In true Canadian fashion, our housing affordability crisis could be solved if our political parties can play nice. This means working together to address some issues, and politely staying out of others.
Outside of creating more supply and boosting housing affordability, I urge governments to refrain from meddling in the private real estate market. History shows that when they do, their policies often do more harm than good.
From a housing perspective, it’s been an interesting and enlightening campaign period leading up to the 2019 federal election. Canadians agreed on one thing: housing affordability and cost of living are a top priority. Beyond that, voters were at odds about which party would best address the problem. And they still are. Our newly elected Liberal minority government is expected to lean heavily on support from the NDPs. This prospect of “playing nice” could be our saving grace.
Reflecting on the last four years, Canada’s housing quagmire only seems to have gotten muddier since the Liberals took power. Since 2015, we’ve seen house prices and rents skyrocket in parts of Ontario, while housing supply dwindles. This story of unsustainable growth is in stark contrast to the turmoil transpiring in the west, with Liberal policies taking the brunt of the blame for the state of British Columbia, Alberta and Saskatchewan. Generally speaking, the Liberals haven’t had a positive impact on real estate – yet.
The solution to Canada’s housing woes, at least for the next four-year term (barring any political shake-ups, which could cut that short) might be found through collaboration.
In their 40-day campaign period, the New Democrats and Conservatives laid out some seemingly solid plans to address the housing crisis, tabling changes to the mortgage stress test, a return of 30-year amortizations for first-time homebuyers (even though it’s likely that both of these policies would have only pushed prices up in the long run) and boosting housing supply. Meanwhile, the Liberals appear to be expanding on their existing policies, much to the chagrin of Canadians who believe change is in order.
To give credit where it’s due, Team Trudeau did make some smart moves in the last four years. The National Housing Strategy was one such win, established in 2017 to help reduce homelessness and increase the availability and quality of affordable housing, at a cost of $50 billion over 10 years. Trudeau also increased the amount first-time homebuyers can withdraw from their Registered Retirement Savings Plan, from $25,000 to $35,000. And let’s not forget about the well-timed First-Time Home Buyer Incentive, an interest-free government loan that covers up to 10 per cent of a home’s price, designed to lower monthly mortgage payments.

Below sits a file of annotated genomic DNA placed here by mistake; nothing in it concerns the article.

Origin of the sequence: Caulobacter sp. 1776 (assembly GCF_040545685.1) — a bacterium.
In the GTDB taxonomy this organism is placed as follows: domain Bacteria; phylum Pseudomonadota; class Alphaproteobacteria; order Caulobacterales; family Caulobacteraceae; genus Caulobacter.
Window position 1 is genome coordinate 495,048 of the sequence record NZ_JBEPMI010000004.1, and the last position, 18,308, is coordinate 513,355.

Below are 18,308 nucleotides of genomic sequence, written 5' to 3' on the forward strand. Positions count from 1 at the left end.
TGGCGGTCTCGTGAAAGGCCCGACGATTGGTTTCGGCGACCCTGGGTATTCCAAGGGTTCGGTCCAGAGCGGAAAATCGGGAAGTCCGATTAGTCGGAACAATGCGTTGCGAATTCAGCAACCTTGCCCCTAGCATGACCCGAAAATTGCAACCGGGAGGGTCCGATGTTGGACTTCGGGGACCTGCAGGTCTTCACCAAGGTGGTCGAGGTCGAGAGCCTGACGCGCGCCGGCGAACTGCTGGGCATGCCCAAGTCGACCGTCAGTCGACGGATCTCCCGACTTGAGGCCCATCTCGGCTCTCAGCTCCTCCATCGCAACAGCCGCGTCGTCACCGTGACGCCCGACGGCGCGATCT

Now it’s time for a reality check. The Liberals’ 2019 campaign included a promise to boost the First Time Home Buyer Incentive amount in Toronto and Vancouver, to offset the sky-high prices in these markets. But when the average home hovers around $800,000 and $1 million respectively, the First Time Home Buyer Incentive isn’t much of an incentive. The Liberals have also tabled a one-per-cent speculation tax on vacant homes owned by foreigners, which could limit price growth. But in reality, this policy won’t have much impact on the average Canadian.
Reality check #2: the mortgage stress test. The Liberals did not address this prohibitive policy, originally implemented to put the brakes on Canada’s runaway housing markets. While it did help level out Toronto’s and Vancouver’s unprecedented price growth, the policy has come under scrutiny for being outdated and ultimately, a barrier to home ownership. I am 100 per cent supportive of responsible debt levels and policies to ensure that goal, but even with the recent modifications, the mortgage stress test is more hindrance than help.
Reality check #3 and perhaps the biggest miss in the Liberals’ platform is the issue of housing supply, which is at the crux of our affordability crisis. Between the lack of rental housing, supply of affordable housing and less incentive for developers to build new communities, Canada is experiencing a serious housing shortage. This is particularly true in Vancouver and Toronto, where the average cost of living continues to tick upward, and residents are left scrambling for affordable alternatives.
The reality check that the Liberals so desperately need could come from the NDP, Conservatives, Greens and the Bloc sitting beside them in the House of Commons. But the collaboration can’t stop at the federal level. Canada’s leaders will have to work closely with provincial and municipal governments, as well as the private sector, to increase housing supply.
Many Canadians, especially millennials, new immigrants and those employed in the so-called “gig economy” feel home ownership has become an elusive dream. Real estate continues to be a safe and reliable financial investment for Canadians, and I urge Canada’s new government to collaborate and develop a national housing strategy that addresses all issues relating to affordability and supply. Canadians’ future is at stake.